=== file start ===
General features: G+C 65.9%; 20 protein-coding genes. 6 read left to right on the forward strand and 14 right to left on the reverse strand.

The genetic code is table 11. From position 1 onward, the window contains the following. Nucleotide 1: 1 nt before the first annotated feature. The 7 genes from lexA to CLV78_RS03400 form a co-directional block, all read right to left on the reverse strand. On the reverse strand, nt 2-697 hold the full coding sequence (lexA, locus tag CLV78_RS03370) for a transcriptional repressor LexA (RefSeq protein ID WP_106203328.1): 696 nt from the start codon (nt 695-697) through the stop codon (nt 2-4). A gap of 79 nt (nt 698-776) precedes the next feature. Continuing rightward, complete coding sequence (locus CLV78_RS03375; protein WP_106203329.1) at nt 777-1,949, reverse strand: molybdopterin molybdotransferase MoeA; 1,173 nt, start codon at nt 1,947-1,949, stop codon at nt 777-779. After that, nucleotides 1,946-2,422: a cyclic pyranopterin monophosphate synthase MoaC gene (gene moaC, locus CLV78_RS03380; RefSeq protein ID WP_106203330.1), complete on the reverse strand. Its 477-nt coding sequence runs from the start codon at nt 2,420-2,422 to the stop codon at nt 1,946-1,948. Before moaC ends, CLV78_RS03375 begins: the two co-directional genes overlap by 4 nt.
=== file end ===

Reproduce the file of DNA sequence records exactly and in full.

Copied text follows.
General features: G+C 65.9%; 20 protein-coding genes. 6 read left to right on the forward strand and 14 right to left on the reverse strand.

The genetic code is table 11. From position 1 onward, the window contains the following. Nucleotide 1: 1 nt before the first annotated feature. The 7 genes from lexA to CLV78_RS03400 form a co-directional block, all read right to left on the reverse strand. On the reverse strand, nt 2-697 hold the full coding sequence (lexA, locus tag CLV78_RS03370) for a transcriptional repressor LexA (RefSeq protein ID WP_106203328.1): 696 nt from the start codon (nt 695-697) through the stop codon (nt 2-4). A gap of 79 nt (nt 698-776) precedes the next feature. Continuing rightward, complete coding sequence (locus CLV78_RS03375; protein WP_106203329.1) at nt 777-1,949, reverse strand: molybdopterin molybdotransferase MoeA; 1,173 nt, start codon at nt 1,947-1,949, stop codon at nt 777-779. After that, nucleotides 1,946-2,422: a cyclic pyranopterin monophosphate synthase MoaC gene (gene moaC, locus CLV78_RS03380; RefSeq protein ID WP_106203330.1), complete on the reverse strand. Its 477-nt coding sequence runs from the start codon at nt 2,420-2,422 to the stop codon at nt 1,946-1,948. Before moaC ends, CLV78_RS03375 begins: the two co-directional genes overlap by 4 nt.